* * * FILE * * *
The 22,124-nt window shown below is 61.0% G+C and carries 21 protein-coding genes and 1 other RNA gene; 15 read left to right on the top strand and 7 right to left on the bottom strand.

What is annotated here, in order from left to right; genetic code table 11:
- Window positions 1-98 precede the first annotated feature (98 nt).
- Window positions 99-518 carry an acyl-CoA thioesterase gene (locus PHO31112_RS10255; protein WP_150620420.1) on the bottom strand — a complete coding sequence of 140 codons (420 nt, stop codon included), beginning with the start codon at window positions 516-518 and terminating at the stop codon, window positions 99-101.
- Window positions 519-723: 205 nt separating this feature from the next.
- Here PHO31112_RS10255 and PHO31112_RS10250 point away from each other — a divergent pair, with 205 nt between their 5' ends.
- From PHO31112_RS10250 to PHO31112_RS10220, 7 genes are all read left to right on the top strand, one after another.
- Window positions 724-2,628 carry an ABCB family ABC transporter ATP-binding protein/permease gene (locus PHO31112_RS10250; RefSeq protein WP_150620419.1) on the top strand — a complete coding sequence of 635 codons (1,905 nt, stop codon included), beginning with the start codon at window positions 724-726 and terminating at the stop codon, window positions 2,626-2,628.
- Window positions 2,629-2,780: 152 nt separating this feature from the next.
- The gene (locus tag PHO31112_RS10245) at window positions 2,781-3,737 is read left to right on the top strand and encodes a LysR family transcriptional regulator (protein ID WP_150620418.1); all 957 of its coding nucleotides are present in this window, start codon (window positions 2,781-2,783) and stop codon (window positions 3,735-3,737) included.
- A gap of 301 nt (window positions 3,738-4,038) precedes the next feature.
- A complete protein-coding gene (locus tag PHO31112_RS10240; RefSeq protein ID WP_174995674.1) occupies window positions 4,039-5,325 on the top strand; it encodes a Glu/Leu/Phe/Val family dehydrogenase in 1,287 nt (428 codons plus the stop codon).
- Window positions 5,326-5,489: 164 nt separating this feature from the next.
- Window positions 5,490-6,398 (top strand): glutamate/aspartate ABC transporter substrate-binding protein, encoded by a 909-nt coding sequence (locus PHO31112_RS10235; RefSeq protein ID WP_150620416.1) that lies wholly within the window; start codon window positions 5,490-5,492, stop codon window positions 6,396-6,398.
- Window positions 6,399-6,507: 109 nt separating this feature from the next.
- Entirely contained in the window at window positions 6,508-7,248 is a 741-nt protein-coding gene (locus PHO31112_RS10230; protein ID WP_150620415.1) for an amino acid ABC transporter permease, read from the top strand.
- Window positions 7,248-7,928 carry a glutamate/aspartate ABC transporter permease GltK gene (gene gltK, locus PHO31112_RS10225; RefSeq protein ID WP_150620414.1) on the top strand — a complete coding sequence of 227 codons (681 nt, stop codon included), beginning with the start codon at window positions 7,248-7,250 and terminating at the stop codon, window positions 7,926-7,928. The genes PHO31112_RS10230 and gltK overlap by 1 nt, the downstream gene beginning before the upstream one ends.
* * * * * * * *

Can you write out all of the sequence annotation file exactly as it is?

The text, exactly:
The 22,124-nt window shown below is 61.0% G+C and carries 21 protein-coding genes and 1 other RNA gene; 15 read left to right on the top strand and 7 right to left on the bottom strand.

What is annotated here, in order from left to right; genetic code table 11:
- Window positions 1-98 precede the first annotated feature (98 nt).
- Window positions 99-518 carry an acyl-CoA thioesterase gene (locus PHO31112_RS10255; protein WP_150620420.1) on the bottom strand — a complete coding sequence of 140 codons (420 nt, stop codon included), beginning with the start codon at window positions 516-518 and terminating at the stop codon, window positions 99-101.
- Window positions 519-723: 205 nt separating this feature from the next.
- Here PHO31112_RS10255 and PHO31112_RS10250 point away from each other — a divergent pair, with 205 nt between their 5' ends.
- From PHO31112_RS10250 to PHO31112_RS10220, 7 genes are all read left to right on the top strand, one after another.
- Window positions 724-2,628 carry an ABCB family ABC transporter ATP-binding protein/permease gene (locus PHO31112_RS10250; RefSeq protein WP_150620419.1) on the top strand — a complete coding sequence of 635 codons (1,905 nt, stop codon included), beginning with the start codon at window positions 724-726 and terminating at the stop codon, window positions 2,626-2,628.
- Window positions 2,629-2,780: 152 nt separating this feature from the next.
- The gene (locus tag PHO31112_RS10245) at window positions 2,781-3,737 is read left to right on the top strand and encodes a LysR family transcriptional regulator (protein ID WP_150620418.1); all 957 of its coding nucleotides are present in this window, start codon (window positions 2,781-2,783) and stop codon (window positions 3,735-3,737) included.
- A gap of 301 nt (window positions 3,738-4,038) precedes the next feature.
- A complete protein-coding gene (locus tag PHO31112_RS10240; RefSeq protein ID WP_174995674.1) occupies window positions 4,039-5,325 on the top strand; it encodes a Glu/Leu/Phe/Val family dehydrogenase in 1,287 nt (428 codons plus the stop codon).
- Window positions 5,326-5,489: 164 nt separating this feature from the next.
- Window positions 5,490-6,398 (top strand): glutamate/aspartate ABC transporter substrate-binding protein, encoded by a 909-nt coding sequence (locus PHO31112_RS10235; RefSeq protein ID WP_150620416.1) that lies wholly within the window; start codon window positions 5,490-5,492, stop codon window positions 6,396-6,398.
- Window positions 6,399-6,507: 109 nt separating this feature from the next.
- Entirely contained in the window at window positions 6,508-7,248 is a 741-nt protein-coding gene (locus PHO31112_RS10230; protein ID WP_150620415.1) for an amino acid ABC transporter permease, read from the top strand.
- Window positions 7,248-7,928 carry a glutamate/aspartate ABC transporter permease GltK gene (gene gltK, locus PHO31112_RS10225; RefSeq protein ID WP_150620414.1) on the top strand — a complete coding sequence of 227 codons (681 nt, stop codon included), beginning with the start codon at window positions 7,248-7,250 and terminating at the stop codon, window positions 7,926-7,928. The genes PHO31112_RS10230 and gltK overlap by 1 nt, the downstream gene beginning before the upstream one ends.